It might not live up to its hype as the “Comet of the Century,” but Comet ISON could still light up the night sky this December.
Comet ISON — named after the Russian-based organization that discovered it in 2012 — was originally predicted by the astronomy community to possibly be as bright as the moon, giving it the title “Comet of the Century.” According to Dan Malerbo, program coordinator of the Buhl Planetarium, the three-mile wide comet has not brightened at its expected rate and now might not even survive it’s trip around the sun.
Comets are composed of ice and dirt and begin to break apart as they approach the sun. As the comet breaks up more and interacts with sunlight it brightens, and leaves a tail of gases behind it.
“There’s a good chance that if the comet survives the trip and then breaks up there could be a spectacular tail," Malerbo said. "Right now the tail is seven degrees, if the comet goes around the sun then breaks up, the tail could possibly stretch 45 degrees across the sky.”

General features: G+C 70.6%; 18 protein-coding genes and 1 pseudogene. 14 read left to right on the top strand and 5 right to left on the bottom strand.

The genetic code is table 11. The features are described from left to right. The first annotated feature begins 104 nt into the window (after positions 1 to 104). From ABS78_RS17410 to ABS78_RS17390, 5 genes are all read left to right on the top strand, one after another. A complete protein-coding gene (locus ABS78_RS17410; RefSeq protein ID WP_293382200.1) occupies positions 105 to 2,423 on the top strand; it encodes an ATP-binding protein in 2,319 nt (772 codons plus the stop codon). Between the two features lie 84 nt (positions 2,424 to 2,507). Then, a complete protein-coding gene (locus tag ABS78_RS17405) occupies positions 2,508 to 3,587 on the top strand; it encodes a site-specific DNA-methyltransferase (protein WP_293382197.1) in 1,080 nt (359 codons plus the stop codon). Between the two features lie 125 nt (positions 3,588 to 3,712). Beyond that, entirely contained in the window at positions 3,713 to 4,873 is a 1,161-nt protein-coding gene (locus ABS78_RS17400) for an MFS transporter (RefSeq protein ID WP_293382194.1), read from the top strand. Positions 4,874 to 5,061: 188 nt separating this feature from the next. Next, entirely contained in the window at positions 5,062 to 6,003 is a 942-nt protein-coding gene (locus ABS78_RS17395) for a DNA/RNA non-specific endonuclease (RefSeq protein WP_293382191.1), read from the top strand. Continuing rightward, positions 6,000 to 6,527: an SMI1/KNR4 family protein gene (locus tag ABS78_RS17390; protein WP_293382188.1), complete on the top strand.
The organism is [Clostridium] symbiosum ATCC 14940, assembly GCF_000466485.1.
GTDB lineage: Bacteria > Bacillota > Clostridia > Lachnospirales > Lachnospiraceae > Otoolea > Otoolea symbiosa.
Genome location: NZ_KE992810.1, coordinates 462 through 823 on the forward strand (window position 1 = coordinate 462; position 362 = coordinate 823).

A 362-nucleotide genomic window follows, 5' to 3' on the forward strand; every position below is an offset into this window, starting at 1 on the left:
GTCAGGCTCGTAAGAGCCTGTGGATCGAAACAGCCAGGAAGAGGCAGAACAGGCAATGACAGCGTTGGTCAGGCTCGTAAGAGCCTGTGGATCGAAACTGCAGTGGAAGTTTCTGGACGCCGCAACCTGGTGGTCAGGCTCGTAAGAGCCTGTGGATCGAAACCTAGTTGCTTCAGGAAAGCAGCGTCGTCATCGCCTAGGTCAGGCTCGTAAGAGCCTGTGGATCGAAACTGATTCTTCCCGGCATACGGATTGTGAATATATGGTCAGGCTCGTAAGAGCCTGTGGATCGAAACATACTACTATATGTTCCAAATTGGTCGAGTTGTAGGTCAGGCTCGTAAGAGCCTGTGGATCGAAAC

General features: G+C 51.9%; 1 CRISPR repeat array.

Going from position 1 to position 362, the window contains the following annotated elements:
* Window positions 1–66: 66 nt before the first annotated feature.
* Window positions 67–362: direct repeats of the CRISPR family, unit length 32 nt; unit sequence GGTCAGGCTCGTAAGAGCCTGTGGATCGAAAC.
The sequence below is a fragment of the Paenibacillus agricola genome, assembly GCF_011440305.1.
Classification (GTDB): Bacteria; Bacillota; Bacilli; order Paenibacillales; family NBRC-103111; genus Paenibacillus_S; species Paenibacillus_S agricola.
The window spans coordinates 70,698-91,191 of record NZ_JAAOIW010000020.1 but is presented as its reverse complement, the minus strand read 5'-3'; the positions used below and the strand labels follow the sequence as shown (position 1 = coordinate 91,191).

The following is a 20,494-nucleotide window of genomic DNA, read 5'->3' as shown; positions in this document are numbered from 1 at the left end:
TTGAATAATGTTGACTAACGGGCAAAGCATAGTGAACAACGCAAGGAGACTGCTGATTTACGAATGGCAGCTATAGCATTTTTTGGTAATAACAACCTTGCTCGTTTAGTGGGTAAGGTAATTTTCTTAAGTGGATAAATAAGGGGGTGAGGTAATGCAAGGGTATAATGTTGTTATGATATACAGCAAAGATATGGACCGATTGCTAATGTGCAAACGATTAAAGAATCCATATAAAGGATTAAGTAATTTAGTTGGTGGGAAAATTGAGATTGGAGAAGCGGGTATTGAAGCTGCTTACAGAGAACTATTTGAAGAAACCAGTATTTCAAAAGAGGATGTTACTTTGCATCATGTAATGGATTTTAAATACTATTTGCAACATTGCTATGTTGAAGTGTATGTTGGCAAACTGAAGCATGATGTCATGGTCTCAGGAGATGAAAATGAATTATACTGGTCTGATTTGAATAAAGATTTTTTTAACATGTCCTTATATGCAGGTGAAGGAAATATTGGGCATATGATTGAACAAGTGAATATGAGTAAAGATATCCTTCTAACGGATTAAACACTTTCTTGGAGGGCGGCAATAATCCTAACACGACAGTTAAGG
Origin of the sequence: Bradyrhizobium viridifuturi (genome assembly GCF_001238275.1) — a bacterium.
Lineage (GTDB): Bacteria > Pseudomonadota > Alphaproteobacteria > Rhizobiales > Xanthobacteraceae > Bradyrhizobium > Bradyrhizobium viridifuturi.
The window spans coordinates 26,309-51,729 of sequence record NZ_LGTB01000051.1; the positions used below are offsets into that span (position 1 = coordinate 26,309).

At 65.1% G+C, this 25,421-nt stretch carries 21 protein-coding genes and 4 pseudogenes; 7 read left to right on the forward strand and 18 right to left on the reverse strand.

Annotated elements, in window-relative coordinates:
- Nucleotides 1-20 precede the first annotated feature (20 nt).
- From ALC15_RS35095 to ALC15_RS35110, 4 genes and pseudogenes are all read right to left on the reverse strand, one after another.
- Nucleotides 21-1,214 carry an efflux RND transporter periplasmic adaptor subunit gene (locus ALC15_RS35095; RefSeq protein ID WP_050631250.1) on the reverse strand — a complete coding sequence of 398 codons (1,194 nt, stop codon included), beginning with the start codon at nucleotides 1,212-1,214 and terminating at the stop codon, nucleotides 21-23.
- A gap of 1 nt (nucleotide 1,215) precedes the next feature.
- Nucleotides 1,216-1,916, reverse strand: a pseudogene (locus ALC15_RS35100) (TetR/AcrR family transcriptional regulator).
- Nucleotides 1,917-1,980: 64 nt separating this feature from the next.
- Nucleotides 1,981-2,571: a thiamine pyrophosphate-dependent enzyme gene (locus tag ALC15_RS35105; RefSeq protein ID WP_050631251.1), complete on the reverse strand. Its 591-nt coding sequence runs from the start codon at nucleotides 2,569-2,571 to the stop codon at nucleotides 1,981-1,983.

ISON will pass around the sun on Thanksgiving Day, and if it is able to survive it will reach its peak brightness in early December. While the comet hasn’t matched the early predictions, it might still give amateur astronomers a chance to see a comet without the use of a telescope.
“As December progresses the comets going to rise higher in the sky and if it really brightens we’ll be able to see it in the evening sky through December until the first, second week of January when it will dim so hopefully it will brighten enough we can see it in the evening sky,” Malerbo said.
Currently the comet can be seen just before sunrise in the east-southeastern sky along the horizon until November 26th. Due to the comet’s position in the sky, stargazers will have to get to as high and dark as a location as possible to see the comet hugging the horizon just before sunrise.